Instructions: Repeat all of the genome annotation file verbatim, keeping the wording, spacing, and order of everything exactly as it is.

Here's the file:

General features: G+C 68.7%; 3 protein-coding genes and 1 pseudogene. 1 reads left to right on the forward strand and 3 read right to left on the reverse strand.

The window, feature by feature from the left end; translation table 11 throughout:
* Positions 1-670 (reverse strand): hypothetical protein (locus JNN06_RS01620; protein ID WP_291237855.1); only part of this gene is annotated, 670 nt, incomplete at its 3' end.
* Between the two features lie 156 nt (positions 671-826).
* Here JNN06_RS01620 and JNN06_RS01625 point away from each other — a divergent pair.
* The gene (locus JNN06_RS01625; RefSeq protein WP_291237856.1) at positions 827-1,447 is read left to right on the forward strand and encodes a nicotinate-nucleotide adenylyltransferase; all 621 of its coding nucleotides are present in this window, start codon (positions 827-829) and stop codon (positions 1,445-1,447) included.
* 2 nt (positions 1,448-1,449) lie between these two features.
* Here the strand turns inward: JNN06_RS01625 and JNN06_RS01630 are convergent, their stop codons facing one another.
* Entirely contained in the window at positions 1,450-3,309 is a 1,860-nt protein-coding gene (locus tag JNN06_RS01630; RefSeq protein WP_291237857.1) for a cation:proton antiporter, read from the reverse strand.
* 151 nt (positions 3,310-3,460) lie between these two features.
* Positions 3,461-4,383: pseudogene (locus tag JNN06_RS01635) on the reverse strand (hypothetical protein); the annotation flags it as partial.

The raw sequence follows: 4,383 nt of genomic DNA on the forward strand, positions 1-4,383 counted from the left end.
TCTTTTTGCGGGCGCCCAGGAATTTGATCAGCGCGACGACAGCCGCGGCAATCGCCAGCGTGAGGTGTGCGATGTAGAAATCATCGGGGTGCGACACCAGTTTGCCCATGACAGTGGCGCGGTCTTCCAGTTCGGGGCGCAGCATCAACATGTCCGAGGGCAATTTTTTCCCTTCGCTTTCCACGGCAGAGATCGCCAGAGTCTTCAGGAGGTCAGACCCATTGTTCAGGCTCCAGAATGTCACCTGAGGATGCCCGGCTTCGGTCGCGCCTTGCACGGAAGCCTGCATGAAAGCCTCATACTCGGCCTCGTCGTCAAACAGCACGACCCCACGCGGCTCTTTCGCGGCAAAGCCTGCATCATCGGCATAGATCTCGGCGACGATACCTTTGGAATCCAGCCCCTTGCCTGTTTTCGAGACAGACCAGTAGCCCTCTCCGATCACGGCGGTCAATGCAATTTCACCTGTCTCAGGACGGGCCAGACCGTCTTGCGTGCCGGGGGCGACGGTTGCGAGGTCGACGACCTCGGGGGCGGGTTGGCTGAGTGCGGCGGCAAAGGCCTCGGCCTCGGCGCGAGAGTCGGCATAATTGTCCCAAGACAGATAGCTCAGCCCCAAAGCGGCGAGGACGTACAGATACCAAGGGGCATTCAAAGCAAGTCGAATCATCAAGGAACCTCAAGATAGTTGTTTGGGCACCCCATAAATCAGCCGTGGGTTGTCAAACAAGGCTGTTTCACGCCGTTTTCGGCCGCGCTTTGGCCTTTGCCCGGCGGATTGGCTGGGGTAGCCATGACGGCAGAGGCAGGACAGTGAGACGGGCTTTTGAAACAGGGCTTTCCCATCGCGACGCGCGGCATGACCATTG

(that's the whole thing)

General features: G+C 68.7%; 3 protein-coding genes and 1 pseudogene. 1 reads left to right on the forward strand and 3 read right to left on the reverse strand.

The window, feature by feature from the left end; translation table 11 throughout:
* Positions 1-670 (reverse strand): hypothetical protein (locus JNN06_RS01620; protein ID WP_291237855.1); only part of this gene is annotated, 670 nt, incomplete at its 3' end.
* Between the two features lie 156 nt (positions 671-826).
* Here JNN06_RS01620 and JNN06_RS01625 point away from each other — a divergent pair.
* The gene (locus JNN06_RS01625; RefSeq protein WP_291237856.1) at positions 827-1,447 is read left to right on the forward strand and encodes a nicotinate-nucleotide adenylyltransferase; all 621 of its coding nucleotides are present in this window, start codon (positions 827-829) and stop codon (positions 1,445-1,447) included.
* 2 nt (positions 1,448-1,449) lie between these two features.
* Here the strand turns inward: JNN06_RS01625 and JNN06_RS01630 are convergent, their stop codons facing one another.
* Entirely contained in the window at positions 1,450-3,309 is a 1,860-nt protein-coding gene (locus tag JNN06_RS01630; RefSeq protein WP_291237857.1) for a cation:proton antiporter, read from the reverse strand.
* 151 nt (positions 3,310-3,460) lie between these two features.
* Positions 3,461-4,383: pseudogene (locus tag JNN06_RS01635) on the reverse strand (hypothetical protein); the annotation flags it as partial.

The raw sequence follows: 4,383 nt of genomic DNA on the forward strand, positions 1-4,383 counted from the left end.
TCTTTTTGCGGGCGCCCAGGAATTTGATCAGCGCGACGACAGCCGCGGCAATCGCCAGCGTGAGGTGTGCGATGTAGAAATCATCGGGGTGCGACACCAGTTTGCCCATGACAGTGGCGCGGTCTTCCAGTTCGGGGCGCAGCATCAACATGTCCGAGGGCAATTTTTTCCCTTCGCTTTCCACGGCAGAGATCGCCAGAGTCTTCAGGAGGTCAGACCCATTGTTCAGGCTCCAGAATGTCACCTGAGGATGCCCGGCTTCGGTCGCGCCTTGCACGGAAGCCTGCATGAAAGCCTCATACTCGGCCTCGTCGTCAAACAGCACGACCCCACGCGGCTCTTTCGCGGCAAAGCCTGCATCATCGGCATAGATCTCGGCGACGATACCTTTGGAATCCAGCCCCTTGCCTGTTTTCGAGACAGACCAGTAGCCCTCTCCGATCACGGCGGTCAATGCAATTTCACCTGTCTCAGGACGGGCCAGACCGTCTTGCGTGCCGGGGGCGACGGTTGCGAGGTCGACGACCTCGGGGGCGGGTTGGCTGAGTGCGGCGGCAAAGGCCTCGGCCTCGGCGCGAGAGTCGGCATAATTGTCCCAAGACAGATAGCTCAGCCCCAAAGCGGCGAGGACGTACAGATACCAAGGGGCATTCAAAGCAAGTCGAATCATCAAGGAACCTCAAGATAGTTGTTTGGGCACCCCATAAATCAGCCGTGGGTTGTCAAACAAGGCTGTTTCACGCCGTTTTCGGCCGCGCTTTGGCCTTTGCCCGGCGGATTGGCTGGGGTAGCCATGACGGCAGAGGCAGGACAGTGAGACGGGCTTTTGAAACAGGGCTTTCCCATCGCGACGCGCGGCATGACCATTG